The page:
Blog

Charitable lead trusts offer philanthropic and family benefits


04 June, 2019

Charitable lead trusts offer philanthropic and family benefits
Affluent families who wish to give to charity while minimizing gift and estate taxes should consider a charitable lead trust (CLT). These trusts are most effective in a low-interest-rate environment, so conditions for taking advantage of a CLT currently are favorable. Although interest rates have crept up a bit in recent years, they remain quite low.

CLTs come in two flavors

A CLT provides a regular income stream to one or more charities
during the trust term, after which the remaining assets pass to your children
or other noncharitable beneficiaries.

There are two types of CLTs: 1) a charitable lead annuity trust (CLAT), which
makes annual payments to charity equal to a fixed dollar amount or a fixed
percentage of the trust assets’ initial value, and 2) a charitable lead unitrust (CLUT), which pays
out a set percentage of the trust assets’ value, recalculated annually. Most
people prefer CLATs because they provide a better opportunity to maximize the
amount received by the noncharitable beneficiaries.

Typically, people establish CLATs during their lives because it
allows them to lock in a favorable interest rate. Another option is a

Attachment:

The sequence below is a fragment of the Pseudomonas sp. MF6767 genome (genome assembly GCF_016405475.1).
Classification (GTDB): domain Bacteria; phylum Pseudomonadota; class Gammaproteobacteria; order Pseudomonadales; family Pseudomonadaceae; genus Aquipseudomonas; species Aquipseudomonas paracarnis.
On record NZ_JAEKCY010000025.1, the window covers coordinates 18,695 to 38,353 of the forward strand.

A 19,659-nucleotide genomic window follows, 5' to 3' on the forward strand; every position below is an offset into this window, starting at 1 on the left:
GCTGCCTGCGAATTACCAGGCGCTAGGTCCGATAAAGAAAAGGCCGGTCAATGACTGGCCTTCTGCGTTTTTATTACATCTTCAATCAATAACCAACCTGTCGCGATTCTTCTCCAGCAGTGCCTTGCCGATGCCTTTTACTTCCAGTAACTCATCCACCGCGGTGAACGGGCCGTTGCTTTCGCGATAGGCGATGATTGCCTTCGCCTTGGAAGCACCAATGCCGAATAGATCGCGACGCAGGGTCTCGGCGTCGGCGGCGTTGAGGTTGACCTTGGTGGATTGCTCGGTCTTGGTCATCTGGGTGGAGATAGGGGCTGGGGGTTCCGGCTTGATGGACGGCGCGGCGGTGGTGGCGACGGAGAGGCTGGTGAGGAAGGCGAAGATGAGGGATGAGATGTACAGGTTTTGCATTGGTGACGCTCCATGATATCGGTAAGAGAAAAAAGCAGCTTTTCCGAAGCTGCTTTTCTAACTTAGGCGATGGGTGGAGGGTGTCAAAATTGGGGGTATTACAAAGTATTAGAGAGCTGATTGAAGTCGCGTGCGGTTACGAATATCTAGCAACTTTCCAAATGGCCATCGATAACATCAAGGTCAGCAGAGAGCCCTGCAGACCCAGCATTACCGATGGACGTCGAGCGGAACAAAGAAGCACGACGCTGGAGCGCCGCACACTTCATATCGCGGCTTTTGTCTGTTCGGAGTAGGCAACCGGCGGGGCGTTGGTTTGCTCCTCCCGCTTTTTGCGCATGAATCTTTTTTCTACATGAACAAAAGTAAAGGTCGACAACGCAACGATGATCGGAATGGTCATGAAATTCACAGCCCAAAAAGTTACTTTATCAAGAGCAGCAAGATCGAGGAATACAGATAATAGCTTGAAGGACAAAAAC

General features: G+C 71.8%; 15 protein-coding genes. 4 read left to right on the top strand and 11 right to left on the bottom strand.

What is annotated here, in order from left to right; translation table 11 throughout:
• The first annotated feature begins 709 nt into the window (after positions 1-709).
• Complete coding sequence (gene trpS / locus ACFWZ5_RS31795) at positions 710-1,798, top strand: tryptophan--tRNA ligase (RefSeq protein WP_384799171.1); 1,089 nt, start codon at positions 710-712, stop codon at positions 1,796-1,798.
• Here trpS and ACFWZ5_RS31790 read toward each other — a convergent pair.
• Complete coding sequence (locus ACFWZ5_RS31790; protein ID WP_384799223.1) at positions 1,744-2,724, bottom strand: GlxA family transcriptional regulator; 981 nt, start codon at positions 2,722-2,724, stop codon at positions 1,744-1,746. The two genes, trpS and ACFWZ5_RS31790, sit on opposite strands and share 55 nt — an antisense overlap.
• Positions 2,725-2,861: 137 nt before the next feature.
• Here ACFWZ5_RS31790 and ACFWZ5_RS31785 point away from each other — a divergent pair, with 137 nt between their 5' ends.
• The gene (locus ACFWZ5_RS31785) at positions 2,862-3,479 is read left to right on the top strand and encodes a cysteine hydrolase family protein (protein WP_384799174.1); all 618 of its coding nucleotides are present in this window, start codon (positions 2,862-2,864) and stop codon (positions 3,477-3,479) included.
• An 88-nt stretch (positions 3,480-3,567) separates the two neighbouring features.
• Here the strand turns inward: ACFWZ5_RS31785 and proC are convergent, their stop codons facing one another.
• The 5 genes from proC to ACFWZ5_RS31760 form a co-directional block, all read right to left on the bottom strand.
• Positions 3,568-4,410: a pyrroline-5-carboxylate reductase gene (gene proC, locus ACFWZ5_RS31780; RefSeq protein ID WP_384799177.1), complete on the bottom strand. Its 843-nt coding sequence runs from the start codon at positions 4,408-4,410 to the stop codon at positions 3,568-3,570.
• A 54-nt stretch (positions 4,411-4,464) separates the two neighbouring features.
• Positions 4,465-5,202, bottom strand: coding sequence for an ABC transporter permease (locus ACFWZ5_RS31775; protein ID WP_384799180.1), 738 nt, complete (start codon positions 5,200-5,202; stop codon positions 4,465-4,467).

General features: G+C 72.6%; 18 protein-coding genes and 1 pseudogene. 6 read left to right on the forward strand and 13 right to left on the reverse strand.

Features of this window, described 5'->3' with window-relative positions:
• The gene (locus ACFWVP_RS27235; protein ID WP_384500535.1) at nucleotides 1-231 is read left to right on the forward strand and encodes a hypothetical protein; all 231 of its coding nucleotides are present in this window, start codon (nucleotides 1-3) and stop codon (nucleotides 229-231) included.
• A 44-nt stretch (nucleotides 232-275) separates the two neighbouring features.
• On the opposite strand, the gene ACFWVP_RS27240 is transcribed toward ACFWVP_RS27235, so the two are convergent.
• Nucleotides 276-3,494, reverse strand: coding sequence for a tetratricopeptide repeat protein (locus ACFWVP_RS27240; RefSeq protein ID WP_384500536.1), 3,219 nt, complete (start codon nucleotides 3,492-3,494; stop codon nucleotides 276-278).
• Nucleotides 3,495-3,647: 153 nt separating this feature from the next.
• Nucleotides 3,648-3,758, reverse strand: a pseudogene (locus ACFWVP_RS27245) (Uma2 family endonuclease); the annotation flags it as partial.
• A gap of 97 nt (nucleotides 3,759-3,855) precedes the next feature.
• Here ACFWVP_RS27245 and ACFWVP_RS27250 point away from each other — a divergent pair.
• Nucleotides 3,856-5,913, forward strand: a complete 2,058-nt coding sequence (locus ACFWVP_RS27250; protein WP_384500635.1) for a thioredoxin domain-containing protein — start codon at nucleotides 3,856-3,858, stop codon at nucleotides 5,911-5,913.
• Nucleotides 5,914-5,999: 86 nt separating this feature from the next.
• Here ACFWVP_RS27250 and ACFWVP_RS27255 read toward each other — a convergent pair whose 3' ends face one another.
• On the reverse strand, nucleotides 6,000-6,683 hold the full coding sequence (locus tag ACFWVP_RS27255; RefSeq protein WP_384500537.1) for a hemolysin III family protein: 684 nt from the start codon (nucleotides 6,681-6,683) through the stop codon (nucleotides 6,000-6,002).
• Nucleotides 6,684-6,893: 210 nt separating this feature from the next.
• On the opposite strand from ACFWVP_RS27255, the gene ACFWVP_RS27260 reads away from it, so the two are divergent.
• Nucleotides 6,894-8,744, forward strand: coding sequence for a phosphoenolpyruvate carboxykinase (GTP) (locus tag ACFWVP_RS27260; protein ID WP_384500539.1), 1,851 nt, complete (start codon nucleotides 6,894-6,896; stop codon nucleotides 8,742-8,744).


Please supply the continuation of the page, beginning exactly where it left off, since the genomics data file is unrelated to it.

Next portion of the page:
testamentary CLAT, or “T-CLAT,” which is established at death by your will or
living trust.

Interest matters

Why are CLATs so effective when interest rates are low? When you fund a CLAT, you make a taxable gift equal to the initial value of the assets you contribute to the trust, less the value of all charitable interests. A charity’s interest is equal to the total payments it will receive over the trust term, discounted to present value using the Section 7520 rate, a conservative interest rate set monthly by the IRS. As of this writing, the Sec. 7520 rate has fluctuated between 2.8% and 3.4% this year.

If trust assets outperform the applicable Sec. 7520 rate (that is, the rate published in the month the trust is established), the trust will produce wealth transfer benefits. For example, if the applicable Sec. 7520 rate is 2.5% and the trust assets actually grow at a 7% rate, your noncharitable beneficiaries will receive assets well in excess of the taxable gift you report when the trust is established.

Act now

If a CLAT appeals to you, the sooner you act, the better. In a low-interest-rate environment, outperforming the Sec. 7520 rate is relatively easy, so the prospects of transferring a significant amount of wealth tax-free are good. Contact us with questions.

Theus Law Offices specializes in a complete range of estate planning and elder law services, including wills, trusts, probate, successions, estate administration and probate litigation. If you need a Louisiana wills and trusts lawyer or succession attorney in Alexandria, Lafayette, Lake Charles, Baton Rouge, New Orleans, Shreveport, Monroe, or elsewhere in Central Louisiana, let our certified estate planning specialist and probate lawyers help you.

Leave a Reply

Your email address will not be published. Required fields are marked *